THE MODERN MINT BLOG

Oct31

Gilding the Lily – Amy Stewart (Part Three)

Gilding the Lily by Amy Stewart is about the cut flower industry. It is a brilliant book, making you question the role cut flowers (essentially a luxury item, already dying before they even get packed to be transported to the shop) have in our lives.

(Here you can buy Gilding the Lily. While here is Part One from our blog. And here is Part Two.)

This blog shares Amy Stewart’s conversation with florist shop owner Teresa Sabankaya from Santa Cruz, California…

“My whole thing with flowers started in the garden. I love to see plants going from seed to seed, you know? We had 11 acres in Bonny Doon up the coast, and I just started putting in one garden after another… the idea behind the shop was to be able to utilise some of the flowers coming off my property…

… we expanded to weddings, corporate accounts, and restaraunts. And we do deliveries. We’re a full service florist, even though we don’t look like it.”

Amy Stewart explains…

“She (Teresa) has a kiosk, a cooler and extra work space… but only 30% (of sales) come from street sales and impulse buys… her shop has more in common with a 19th century florist… she grows some of her own, just like florists did a century ago.”

It is a highly seasonal florist shop, and the way it is described in the book is thrilling – this is someone who is running a business, but also creating art. Teresa seems to have asked ‘what can a flower shop do for you? For your city?’ and found the answer to be – it can educate people about flowers and where they come from. It can excite people too.

“The whole reason I bought this place was to bring new things from the natural world and just put them right here in front of people… can you make someone stop for a minute…?

We have a frequent flower program… we stay open until 8 o’clock on the weekends…”

This is what a florist should be – growing flowers in their own garden, or sourcing flowers from a farmer just down the road, then putting together a bouquet with class and seasonality… while also providing a shopping experience that people want, at the time they want. It seems fun, seems to create a sense of community, gives a strong meaning to the flowers people buy and give as gifts. Brilliant – a dream of ours, to grow and sell cut flowers. Maybe one day?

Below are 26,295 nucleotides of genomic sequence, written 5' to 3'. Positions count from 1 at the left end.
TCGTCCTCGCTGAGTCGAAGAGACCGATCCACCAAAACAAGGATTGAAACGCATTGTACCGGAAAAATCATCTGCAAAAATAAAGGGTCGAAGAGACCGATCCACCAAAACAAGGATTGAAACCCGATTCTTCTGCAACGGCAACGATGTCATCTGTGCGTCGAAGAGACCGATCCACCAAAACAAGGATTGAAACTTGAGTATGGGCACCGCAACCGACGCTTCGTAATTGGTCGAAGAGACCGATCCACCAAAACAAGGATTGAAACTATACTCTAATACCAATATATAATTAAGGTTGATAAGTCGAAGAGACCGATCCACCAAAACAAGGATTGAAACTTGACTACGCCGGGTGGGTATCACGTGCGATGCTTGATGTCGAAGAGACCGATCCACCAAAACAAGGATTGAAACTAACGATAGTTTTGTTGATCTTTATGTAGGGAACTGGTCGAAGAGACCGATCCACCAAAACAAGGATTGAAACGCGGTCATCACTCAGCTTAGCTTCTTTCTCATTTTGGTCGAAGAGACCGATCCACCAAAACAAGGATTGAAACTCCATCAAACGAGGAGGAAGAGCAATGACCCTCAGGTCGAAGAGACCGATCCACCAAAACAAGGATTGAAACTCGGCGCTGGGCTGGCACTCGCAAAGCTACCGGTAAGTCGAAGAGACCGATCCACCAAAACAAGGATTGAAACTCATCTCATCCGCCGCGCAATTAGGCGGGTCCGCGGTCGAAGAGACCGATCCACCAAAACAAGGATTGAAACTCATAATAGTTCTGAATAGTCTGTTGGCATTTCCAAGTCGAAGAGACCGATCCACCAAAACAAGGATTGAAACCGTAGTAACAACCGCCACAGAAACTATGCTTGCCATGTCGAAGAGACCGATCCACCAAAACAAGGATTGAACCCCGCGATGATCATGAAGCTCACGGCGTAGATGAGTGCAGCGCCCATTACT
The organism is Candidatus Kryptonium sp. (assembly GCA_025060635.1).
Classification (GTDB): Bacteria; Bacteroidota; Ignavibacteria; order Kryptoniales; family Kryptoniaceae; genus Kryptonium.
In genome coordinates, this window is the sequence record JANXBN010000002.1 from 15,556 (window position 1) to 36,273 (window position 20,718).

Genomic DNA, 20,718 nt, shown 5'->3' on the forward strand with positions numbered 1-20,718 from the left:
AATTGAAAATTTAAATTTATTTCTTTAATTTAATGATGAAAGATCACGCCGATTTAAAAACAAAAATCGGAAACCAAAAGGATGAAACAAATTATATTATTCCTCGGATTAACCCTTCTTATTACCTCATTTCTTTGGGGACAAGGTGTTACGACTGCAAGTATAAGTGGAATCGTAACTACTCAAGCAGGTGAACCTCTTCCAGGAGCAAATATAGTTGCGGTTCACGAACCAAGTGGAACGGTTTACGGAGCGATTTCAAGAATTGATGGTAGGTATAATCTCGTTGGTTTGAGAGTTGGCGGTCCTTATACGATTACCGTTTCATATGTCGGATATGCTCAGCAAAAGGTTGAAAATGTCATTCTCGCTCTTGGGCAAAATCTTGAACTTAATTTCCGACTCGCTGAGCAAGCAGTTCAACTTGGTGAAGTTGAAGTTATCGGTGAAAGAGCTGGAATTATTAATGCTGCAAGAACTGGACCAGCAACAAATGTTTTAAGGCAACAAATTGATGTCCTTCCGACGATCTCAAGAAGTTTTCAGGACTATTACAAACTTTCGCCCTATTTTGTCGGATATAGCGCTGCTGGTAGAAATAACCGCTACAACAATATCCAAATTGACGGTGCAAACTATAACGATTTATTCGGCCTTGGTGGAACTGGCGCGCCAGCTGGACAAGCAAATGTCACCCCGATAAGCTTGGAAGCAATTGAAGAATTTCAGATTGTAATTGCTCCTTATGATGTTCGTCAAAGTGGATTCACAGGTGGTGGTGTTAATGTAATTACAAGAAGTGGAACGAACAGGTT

You can read here Part One and Part Two of our Amy Stewart blogs.

Here is the a book on growing cut flowers by the lovely Louise Curley, should you want to give grow your own a go… The Cut Flower Patch.

And here are some of Amy Stewart’s other books… Amy Stewart Books – well worth a read!

Apr28

Phillyrea From 1682

Worlidge Phillyrea

Phillyrea is one of my favourite plants for topiary. I have been using it for quite a few years as a specimen shrub, mostly due to the fact it clips well and has a tough habit – all good characteristics for a topiary plant. It also has a  reputation for being an excellent nectar source for bees… Read more about Phillyrea here. Mentioning this to Malcolm Thicke, a market garden historian and writer, he sent me a some photos of topiary and phillyrea mentioned by John Worlidge in Systema Horticulturae from 1682…. incredible! He also mentioned to me that in …

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Apr27

Kites And Strings Podcast – Topiary In The Garden

kites and strings podcast

Kites and Strings is a podcast about creativity, hosted by US-based Stephen Ploum and Catherine Chinnock. Back in March they asked me to come onto their podcast and talk about topiary, my past writing plays, the stand-up I did and how creativity can fit into your life. The Kites and Strings podcast was great fun and Stephen and Catherine are fantastic hosts. Listening back today I am surprised by some of the ideas I talked about (somehow I even started to describe a future where I run a ‘School of Creativity’ by the sea…. where did that come from?!) but it …

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Apr27

Robinia – Pruning A Beautiful Tree For Small Gardens

topiary Robinia

Robinia is often forgotten – by me, actually! – when thinking of plants for topiary. But when I work on it I do love it, brittle and soft as the wood is if you climb into it. But that danger of snapping a branch with a heavy step and falling out of the tree aside, I love it for the dappled light it allows into the garden space. Robinia Near The Sea Below is a Robinia I have gently clipped over the last few years, down near Leigh-on-Sea in Essex. The tree was large when I arrived, although it is …

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